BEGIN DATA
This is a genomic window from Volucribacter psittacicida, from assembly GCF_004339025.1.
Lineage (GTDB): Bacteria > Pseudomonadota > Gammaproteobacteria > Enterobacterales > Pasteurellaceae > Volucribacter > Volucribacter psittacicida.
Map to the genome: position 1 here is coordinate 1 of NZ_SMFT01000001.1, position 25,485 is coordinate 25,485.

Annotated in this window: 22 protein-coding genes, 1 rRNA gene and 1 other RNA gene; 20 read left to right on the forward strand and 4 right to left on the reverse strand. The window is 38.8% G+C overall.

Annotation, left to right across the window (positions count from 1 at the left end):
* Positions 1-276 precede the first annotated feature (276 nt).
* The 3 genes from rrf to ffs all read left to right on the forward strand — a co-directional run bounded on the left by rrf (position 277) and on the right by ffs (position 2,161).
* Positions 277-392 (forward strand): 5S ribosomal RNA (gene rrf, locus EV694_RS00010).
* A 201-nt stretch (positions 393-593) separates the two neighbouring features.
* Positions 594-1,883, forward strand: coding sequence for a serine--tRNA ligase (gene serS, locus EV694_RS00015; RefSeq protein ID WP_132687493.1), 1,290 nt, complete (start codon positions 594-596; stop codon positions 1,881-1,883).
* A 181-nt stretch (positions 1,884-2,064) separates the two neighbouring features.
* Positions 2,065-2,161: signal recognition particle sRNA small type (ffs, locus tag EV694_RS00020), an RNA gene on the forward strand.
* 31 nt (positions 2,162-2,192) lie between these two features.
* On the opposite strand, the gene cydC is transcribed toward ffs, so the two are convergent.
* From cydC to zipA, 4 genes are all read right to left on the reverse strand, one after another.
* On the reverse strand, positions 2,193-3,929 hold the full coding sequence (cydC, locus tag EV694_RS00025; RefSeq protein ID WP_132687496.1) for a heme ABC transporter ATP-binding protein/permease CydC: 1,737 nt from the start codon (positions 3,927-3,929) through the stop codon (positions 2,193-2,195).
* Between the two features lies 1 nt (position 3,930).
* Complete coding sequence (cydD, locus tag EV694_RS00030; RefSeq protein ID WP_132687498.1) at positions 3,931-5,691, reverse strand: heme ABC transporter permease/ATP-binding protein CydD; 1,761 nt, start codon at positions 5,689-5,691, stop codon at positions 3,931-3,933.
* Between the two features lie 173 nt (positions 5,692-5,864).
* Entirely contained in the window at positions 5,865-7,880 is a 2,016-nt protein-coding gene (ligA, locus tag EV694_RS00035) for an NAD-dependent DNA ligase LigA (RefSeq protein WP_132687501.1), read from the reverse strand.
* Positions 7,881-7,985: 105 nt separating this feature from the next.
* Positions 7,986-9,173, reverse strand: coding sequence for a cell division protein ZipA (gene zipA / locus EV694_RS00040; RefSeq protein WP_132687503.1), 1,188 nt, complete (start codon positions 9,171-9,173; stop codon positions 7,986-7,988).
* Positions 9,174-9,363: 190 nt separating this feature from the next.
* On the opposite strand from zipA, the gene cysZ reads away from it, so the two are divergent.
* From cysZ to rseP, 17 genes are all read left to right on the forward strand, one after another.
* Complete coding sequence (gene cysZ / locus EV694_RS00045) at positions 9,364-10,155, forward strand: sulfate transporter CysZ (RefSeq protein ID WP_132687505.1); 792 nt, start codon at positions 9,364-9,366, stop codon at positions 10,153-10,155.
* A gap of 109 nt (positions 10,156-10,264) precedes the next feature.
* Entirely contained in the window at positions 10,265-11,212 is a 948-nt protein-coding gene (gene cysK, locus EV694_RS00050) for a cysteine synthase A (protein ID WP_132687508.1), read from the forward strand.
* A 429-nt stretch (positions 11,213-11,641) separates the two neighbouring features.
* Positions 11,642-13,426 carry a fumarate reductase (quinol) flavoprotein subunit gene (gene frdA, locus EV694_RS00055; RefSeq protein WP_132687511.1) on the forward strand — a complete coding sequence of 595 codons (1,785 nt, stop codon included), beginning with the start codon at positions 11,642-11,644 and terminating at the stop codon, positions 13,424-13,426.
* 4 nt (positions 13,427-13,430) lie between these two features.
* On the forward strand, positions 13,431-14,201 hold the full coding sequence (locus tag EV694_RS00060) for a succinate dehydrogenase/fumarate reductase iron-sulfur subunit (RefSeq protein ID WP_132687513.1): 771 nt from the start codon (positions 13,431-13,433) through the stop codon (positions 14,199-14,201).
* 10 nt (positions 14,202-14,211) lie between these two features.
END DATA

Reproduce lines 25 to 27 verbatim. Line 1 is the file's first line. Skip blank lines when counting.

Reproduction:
* From cysZ to rseP, 17 genes are all read left to right on the forward strand, one after another.
* Complete coding sequence (gene cysZ / locus EV694_RS00045) at positions 9,364-10,155, forward strand: sulfate transporter CysZ (RefSeq protein ID WP_132687505.1); 792 nt, start codon at positions 9,364-9,366, stop codon at positions 10,153-10,155.
* A gap of 109 nt (positions 10,156-10,264) precedes the next feature.